Skip to Main Content
Skip Nav Destination

Detailed vitrinite reflectance and illite crystallinity paleothermal data from a portion of the Eocene-Oligocene Shimanto accretionary prism in southwest Japan show that: (1) peak paleotemperatures range from ∼200°C (diagenetic zone) in the northern part of the study area to ∼300°C (anchizone) 10 km to the south. Preliminary bo data from illite (Underwood and others, this volume) suggest that these rocks were buried no more than 10 km. This in turn implies that the Eocene-Oligocene Shimanto Belt experienced a relatively high paleogeothermal gradient of at least 30 to 40°C/km. (2) Shales with the best-developed pressure solution cleavages also record the highest temperatures suggesting that cleavage formation and peak heating were coeval. Structural differences with younger rocks and K-Ar dates on cleavage from correlative rocks in neighboring Ashizuri Peninsula that range from 43 to 18 Ma, with most falling in the range 34 to 26 Ma, suggest that major penetrative deformation of these rocks occurred in the middle to late Oligocene. Peak heating may have commenced in the late Eocene to earliest Oligocene when plate reconstructions suggest subduction of young crust (<10 m.y. old) of the fused Kula/Pacific Plate. An elevated paleogeothermal gradient may also have been maintained during the period of cleavage formation (34 to 26 Ma) by the decrease in subduction rates documented for the middle Oligocene. (3) Significant late Miocene or younger block-faulting, uplift, and flexure of the study area postdated the attainment of peak temperatures and substantially modified patterns of peak paleotemperatures. The most important displacement occurred along the subvertical contact fault between the Eocene-Oligocene (4%Rm) and Oligocene-Miocene (1.5%Rm) Shimanto Belts.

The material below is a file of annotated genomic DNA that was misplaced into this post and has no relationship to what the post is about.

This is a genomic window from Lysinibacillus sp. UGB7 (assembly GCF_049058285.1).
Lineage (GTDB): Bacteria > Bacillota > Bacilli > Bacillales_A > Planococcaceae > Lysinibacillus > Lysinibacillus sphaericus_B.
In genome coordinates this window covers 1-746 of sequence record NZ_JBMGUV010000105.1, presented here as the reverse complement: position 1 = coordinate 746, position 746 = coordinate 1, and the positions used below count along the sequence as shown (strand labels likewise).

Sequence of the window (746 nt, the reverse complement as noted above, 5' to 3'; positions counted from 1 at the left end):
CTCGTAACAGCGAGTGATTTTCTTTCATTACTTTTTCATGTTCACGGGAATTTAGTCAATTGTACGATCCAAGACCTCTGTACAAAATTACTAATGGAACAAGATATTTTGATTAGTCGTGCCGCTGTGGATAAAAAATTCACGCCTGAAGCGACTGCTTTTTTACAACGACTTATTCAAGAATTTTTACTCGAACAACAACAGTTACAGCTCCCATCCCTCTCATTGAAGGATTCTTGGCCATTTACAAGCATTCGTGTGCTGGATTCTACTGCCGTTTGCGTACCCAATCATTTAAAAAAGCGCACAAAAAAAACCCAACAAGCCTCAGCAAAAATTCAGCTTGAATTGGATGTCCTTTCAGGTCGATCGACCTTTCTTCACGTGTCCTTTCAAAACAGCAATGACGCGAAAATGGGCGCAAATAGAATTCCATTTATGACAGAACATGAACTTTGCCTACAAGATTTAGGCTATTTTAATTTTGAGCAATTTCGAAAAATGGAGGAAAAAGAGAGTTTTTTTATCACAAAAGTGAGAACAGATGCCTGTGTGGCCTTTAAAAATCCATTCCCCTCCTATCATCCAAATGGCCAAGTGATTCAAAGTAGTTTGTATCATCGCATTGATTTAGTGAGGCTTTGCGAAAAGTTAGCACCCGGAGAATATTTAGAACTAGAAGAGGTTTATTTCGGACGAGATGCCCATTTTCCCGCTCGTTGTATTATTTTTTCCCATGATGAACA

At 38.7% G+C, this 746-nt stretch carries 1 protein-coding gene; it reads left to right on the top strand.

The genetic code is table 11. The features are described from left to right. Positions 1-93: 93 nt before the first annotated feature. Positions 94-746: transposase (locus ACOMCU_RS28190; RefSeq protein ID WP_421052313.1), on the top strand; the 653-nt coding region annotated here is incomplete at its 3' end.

You do not currently have access to this chapter.

Figures & Tables




Citing Books via

Related Articles
Related Book Content
Close Modal

or Create an Account

Close Modal
Close Modal